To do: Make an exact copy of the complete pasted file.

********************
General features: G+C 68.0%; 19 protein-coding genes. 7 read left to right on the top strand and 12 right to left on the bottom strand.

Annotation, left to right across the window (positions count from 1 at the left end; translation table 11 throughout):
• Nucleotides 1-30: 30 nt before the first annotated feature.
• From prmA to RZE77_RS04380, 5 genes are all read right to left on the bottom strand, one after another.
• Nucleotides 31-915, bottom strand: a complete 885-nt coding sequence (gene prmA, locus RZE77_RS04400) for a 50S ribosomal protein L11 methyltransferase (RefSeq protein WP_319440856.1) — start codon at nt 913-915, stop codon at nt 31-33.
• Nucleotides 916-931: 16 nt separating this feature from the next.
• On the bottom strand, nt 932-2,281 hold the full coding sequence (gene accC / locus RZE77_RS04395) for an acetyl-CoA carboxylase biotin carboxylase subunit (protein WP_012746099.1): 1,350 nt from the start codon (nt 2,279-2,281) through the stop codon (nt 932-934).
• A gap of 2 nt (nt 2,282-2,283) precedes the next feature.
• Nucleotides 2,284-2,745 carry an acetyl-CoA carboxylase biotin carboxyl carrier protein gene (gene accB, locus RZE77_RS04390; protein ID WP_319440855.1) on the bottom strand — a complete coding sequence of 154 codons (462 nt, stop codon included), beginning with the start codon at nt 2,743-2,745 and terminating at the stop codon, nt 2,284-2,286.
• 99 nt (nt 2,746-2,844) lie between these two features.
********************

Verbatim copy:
General features: G+C 68.0%; 19 protein-coding genes. 7 read left to right on the top strand and 12 right to left on the bottom strand.

Annotation, left to right across the window (positions count from 1 at the left end; translation table 11 throughout):
• Nucleotides 1-30: 30 nt before the first annotated feature.
• From prmA to RZE77_RS04380, 5 genes are all read right to left on the bottom strand, one after another.
• Nucleotides 31-915, bottom strand: a complete 885-nt coding sequence (gene prmA, locus RZE77_RS04400) for a 50S ribosomal protein L11 methyltransferase (RefSeq protein WP_319440856.1) — start codon at nt 913-915, stop codon at nt 31-33.
• Nucleotides 916-931: 16 nt separating this feature from the next.
• On the bottom strand, nt 932-2,281 hold the full coding sequence (gene accC / locus RZE77_RS04395) for an acetyl-CoA carboxylase biotin carboxylase subunit (protein WP_012746099.1): 1,350 nt from the start codon (nt 2,279-2,281) through the stop codon (nt 932-934).
• A gap of 2 nt (nt 2,282-2,283) precedes the next feature.
• Nucleotides 2,284-2,745 carry an acetyl-CoA carboxylase biotin carboxyl carrier protein gene (gene accB, locus RZE77_RS04390; protein ID WP_319440855.1) on the bottom strand — a complete coding sequence of 154 codons (462 nt, stop codon included), beginning with the start codon at nt 2,743-2,745 and terminating at the stop codon, nt 2,284-2,286.
• 99 nt (nt 2,746-2,844) lie between these two features.